My Mum, who is very wise, used my anguish at not being able to thwart Pac-Man’s enemies as an opportunity to teach me a valuable lesson: Life isn’t always fair. Sometimes you will not win first prize, sometimes people will stand in your way, sometimes circumstances will challenge you and sometimes people will be unkind to you. When this happens, like Pac-Man, you have to just keep moving around the maze, keep eating, keep doing your very best and if you work hard, you might just end up with a key and 5000 points.

Pac-Man: more than just a game.



The last week of August


I consider myself very fortunate to have lovely childhood memories, not least the summer holidays when my mum and sister and I spent time with my mum’s cousin, her husband and their two daughters. They lived in Somerset, we lived in Sussex and the last week of August usually involved them visiting us or vice versa. My mum is very close to her cousin and the four of us children adored the time that we all spent together.

We recently all met up again after almost ten years. It was wonderful, like we’d never been apart. We spent an evening together talking and reminiscing (if you’ve learnt nothing else about me from this blog, the fact that we’re a family of talkers should be apparent), laughing so hard that our cheeks hurt.

Us girls are pretty close in age, born between 1976 1986 and 1980 1990 and a lot of my most favourite childhood memories are of the four of us: roly polys, laughing policemen, waltzers, sunshine, dummies made of rock, beaches, paddling in the sea, fish and chips and gherkins called wallys, that incident at that wedding (you know who you are), dog walking, trampolining, sesame snaps and lots and lots of giggling.

However, our reminiscing did make me realise quite how different growing up in the world is nowadays.

It started when one of us remembered that we would spend hours creating our future dream home. This involved skills that I suspect children have become rather lacking in these days; cutting out and sticking down. We would trawl through the Argos catalogue picking out the furniture and accessories that we’d like to have in our houses when we grew up, then, after a bit of negotiation; “I like that settee”, “Yes, it’s okay but it won’t go with those cushions, we need something blue”, we’d cut pictures of our preferred household items and stick them down on pieces of paper ready for when we were home-owners.

I’m not sure what happened to the bits of paper, although knowing how sentimental our mothers are (for my mother: read ‘hoarder’) they’ve probably kept them somewhere in their lofts. Long after our parents are gone we’ll find them, yellowing with age, in a box along with a set of milk teeth, a tatty golliwog, a valentines card from 1967 and a Christmas ornament made of dried pasta, glitter and cotton wool.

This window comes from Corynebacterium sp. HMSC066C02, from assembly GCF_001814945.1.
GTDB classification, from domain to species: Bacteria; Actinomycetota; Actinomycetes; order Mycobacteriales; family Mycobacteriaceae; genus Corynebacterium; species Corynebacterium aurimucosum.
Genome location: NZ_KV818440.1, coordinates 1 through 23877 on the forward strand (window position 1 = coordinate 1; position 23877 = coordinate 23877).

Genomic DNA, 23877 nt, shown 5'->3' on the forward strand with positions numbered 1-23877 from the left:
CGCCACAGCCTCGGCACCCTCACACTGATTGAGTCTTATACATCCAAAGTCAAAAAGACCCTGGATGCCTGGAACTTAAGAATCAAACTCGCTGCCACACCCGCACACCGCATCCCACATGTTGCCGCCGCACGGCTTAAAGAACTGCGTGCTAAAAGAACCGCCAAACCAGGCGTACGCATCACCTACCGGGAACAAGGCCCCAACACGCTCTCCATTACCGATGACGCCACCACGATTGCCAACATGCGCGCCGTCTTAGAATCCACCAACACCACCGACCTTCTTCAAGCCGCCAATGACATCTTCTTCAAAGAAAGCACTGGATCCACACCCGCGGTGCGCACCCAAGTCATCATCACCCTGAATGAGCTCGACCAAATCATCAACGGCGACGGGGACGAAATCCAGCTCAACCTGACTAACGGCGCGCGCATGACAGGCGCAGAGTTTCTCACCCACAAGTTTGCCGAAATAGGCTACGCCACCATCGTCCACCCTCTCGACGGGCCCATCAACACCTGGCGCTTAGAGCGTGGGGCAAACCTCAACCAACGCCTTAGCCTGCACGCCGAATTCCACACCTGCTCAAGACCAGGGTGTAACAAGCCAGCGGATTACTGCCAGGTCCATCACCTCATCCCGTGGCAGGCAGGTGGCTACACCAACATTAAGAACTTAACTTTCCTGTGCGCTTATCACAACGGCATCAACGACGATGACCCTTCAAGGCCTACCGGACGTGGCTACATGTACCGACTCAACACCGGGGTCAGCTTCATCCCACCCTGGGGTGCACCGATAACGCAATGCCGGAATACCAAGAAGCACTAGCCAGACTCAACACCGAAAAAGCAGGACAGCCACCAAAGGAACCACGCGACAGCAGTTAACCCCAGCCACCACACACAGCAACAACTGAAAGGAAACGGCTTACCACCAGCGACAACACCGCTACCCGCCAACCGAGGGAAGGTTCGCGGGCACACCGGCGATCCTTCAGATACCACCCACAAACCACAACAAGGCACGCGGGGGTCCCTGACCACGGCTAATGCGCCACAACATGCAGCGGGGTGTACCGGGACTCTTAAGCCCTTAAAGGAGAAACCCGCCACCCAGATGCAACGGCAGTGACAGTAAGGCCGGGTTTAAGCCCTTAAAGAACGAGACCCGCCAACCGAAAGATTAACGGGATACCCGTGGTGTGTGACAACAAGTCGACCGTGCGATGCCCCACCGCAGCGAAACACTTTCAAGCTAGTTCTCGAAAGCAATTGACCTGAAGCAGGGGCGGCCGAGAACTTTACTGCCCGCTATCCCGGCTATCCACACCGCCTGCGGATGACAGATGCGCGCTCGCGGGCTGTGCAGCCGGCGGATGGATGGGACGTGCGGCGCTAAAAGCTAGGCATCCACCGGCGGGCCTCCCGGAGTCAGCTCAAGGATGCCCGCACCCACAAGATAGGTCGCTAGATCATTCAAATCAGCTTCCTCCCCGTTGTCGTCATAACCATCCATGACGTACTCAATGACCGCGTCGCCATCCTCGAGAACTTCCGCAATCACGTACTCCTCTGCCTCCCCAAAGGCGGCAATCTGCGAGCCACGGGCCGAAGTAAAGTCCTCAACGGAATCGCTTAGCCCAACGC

We were much more economical in those days too. Firstly there was the car. We would fit four children and three adults into a mid sized family car: One adult driving and one adult navigating in the front. Eldest child in the back with youngest child on lap, third adult with one of the middle children sitting on their lap and remaining middle child on the hard, ‘not really a proper seat’, bit in the middle. No seatbelts, no booster seats or harnesses, no child locks on the doors. Mind you, if we had ever been in an accident I think it’s pretty safe to assume that we would have been alright. We were slotted together like a successful game of Tetris. We weren’t going anywhere.

If for any reason we were one adult down, the four girls would kneel next to each other on the back seat, leaning on the parcel shelf waving at other drivers out of the back window. As we got a bit older, we’d look for any handsome drivers to wave hello to or dare each other to blow a kiss to someone old or unattractive.

The cost saving theme continued at bath time too; Four girls, one bath. Gosh, I do hope that last statement doesn’t get picked up as a search term on Google or people are going to be very disappointed when they find it’s just me wittering on about summer holiday memories from the 1980’s.

Parents didn’t bother with babysitters in those days either, they just found a pub with a beer garden, bought four bottles of coke with straws and four assorted bags of Golden Wonder crisps and left the children outside. Every half an hour or so, one of the adults would pop outside to make sure none of us was bleeding and bob’s your uncle, cheap night out.

Our favourite place to eat was always a Little Chef, because they usually had a children’s play area and they gave you a lolly at the end of your meal. To pass the time on long car journeys, we’d all sing songs, “On Top Of Old Smokey” being quite prominent in our repertoire. Not the actual real lyrics but the version when Old Smokey turns out to be a pile of spaghetti and the song charts the journey of an unfortunate meatball who falls off the plate when someone sneezes or, my favourite, when the bald headed eagle is on top of Old Smokey not scratching his arse as you are first lead to believe but actually scratching his head. When our holidays ended, we would write letters to each other to stay in touch. Yes, actual physical letters with stamps and everything. It seems almost twee, another world compared to the high-tech, fast moving, instant access world that we live in nowadays.

We’re all grown up now with responsibilities, families, homes, jobs but put us together and 25 years vanish. It’s the school holidays, the sun is shining and I am laughing.